Saturnalia is an ancient Roman pagan festival honouring the agricultural god of Saturn. Traditionally, Saturnalia is held mid-December near the winter solstice and was the origin of many of our Christmas traditions today.
The Saturnalia festival is in honour of the Roman god Saturn and celebrates the mythical golden age of men. This was thought to be a time when gods and humans lived alongside each other in peace. Some of the traditions run familiar even today, such as gift giving and feasting, however, Saturnalia had some unique traditions of its own.
Saturnalia would encourage the leaders of Rome to dine alongside the slaves, all being seen as equal. Gifts would be exchanged, much like today, consisting of different types of pottery or wax figures known as sigillaria. Other gifts would also be given such as candles, dice, toys etc. A significant practice that took part during this festival would be the crowning of the ‘ruler of the saturnalia’. This ruler is viewed as the master of proceedings and his wishes need to be obeyed by the guests at the feast. So how did this pagan festival become the Christmas we know today?
Christmas derived from both Roman and pagan traditions. Saturnalia was the first and the second was the Roman celebration of the birth of their sun god Mithra. It is thought that Christians did not know the exact date of Jesus’ birth so adopted the pagan ritual to celebrate his birthday.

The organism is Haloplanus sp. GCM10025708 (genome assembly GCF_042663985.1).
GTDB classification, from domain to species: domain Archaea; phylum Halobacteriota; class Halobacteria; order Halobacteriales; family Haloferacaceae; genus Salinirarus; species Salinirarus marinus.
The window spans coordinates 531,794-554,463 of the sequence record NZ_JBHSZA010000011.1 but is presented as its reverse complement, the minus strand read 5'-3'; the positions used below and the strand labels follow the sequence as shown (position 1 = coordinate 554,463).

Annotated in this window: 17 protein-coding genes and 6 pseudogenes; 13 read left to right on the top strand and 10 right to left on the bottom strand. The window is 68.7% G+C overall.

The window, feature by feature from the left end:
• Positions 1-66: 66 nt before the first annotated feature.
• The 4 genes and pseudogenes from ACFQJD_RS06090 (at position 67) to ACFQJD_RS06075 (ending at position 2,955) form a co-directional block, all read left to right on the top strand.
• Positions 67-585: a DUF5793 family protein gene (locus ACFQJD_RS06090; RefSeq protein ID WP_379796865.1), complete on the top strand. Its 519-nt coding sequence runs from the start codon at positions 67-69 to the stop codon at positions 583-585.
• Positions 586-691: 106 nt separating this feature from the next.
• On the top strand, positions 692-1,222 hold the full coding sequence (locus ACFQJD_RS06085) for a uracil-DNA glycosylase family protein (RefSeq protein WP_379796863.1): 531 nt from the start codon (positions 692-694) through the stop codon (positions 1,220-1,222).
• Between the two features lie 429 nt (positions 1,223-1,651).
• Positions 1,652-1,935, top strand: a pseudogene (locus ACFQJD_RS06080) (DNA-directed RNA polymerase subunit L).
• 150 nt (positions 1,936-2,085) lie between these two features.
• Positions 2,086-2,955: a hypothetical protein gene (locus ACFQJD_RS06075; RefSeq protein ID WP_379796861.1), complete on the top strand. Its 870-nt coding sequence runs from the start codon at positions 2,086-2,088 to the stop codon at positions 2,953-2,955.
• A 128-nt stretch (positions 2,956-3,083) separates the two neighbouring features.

Pagans would decorate their homes with greens, especially evergreens, as they were believed to hold a magic and were untouched by winter. This was in anticipation for the spring that would come next. The Romans were also known to decorate their homes with fir trees. They began by hanging them upside down from the ceiling and would place pieces of metal on them. Germanic pagan tribes would use candles and dried fruit on fir trees as a way to worship the god of woden. Christian faith adopted these decorative ideas during the 1500’s.
Father Christmas stems from Christian beliefs and wasn’t adapted from any pagan rituals or ancient festivals, but was a celebration of the life of St. Nicholas, who was known for his generosity to the poor and is most famous for saving 3 young innocents. According to Wikipedia’s information – “In one of the earliest attested and most famous incidents from his life, he is said to have rescued three girls from being forced into prostitution by dropping a sack of gold coins through the window of their house each night for three nights so their father could pay a dowry for each of them.“
That’s where the tradition for hanging stockings by the fire is thought to have come from. People would hang them in hopes that some gold or gifts would be tossed into theirs as well. Interesting, isn’t it?
It’s always nice to know where the roots of our traditions come from and to see how traditions adapt over the years. Truths often get lost over time and celebrations can become commercialised, so looking at where something originates can be very humbling. If you could start a new tradition for Christmas, what would it be?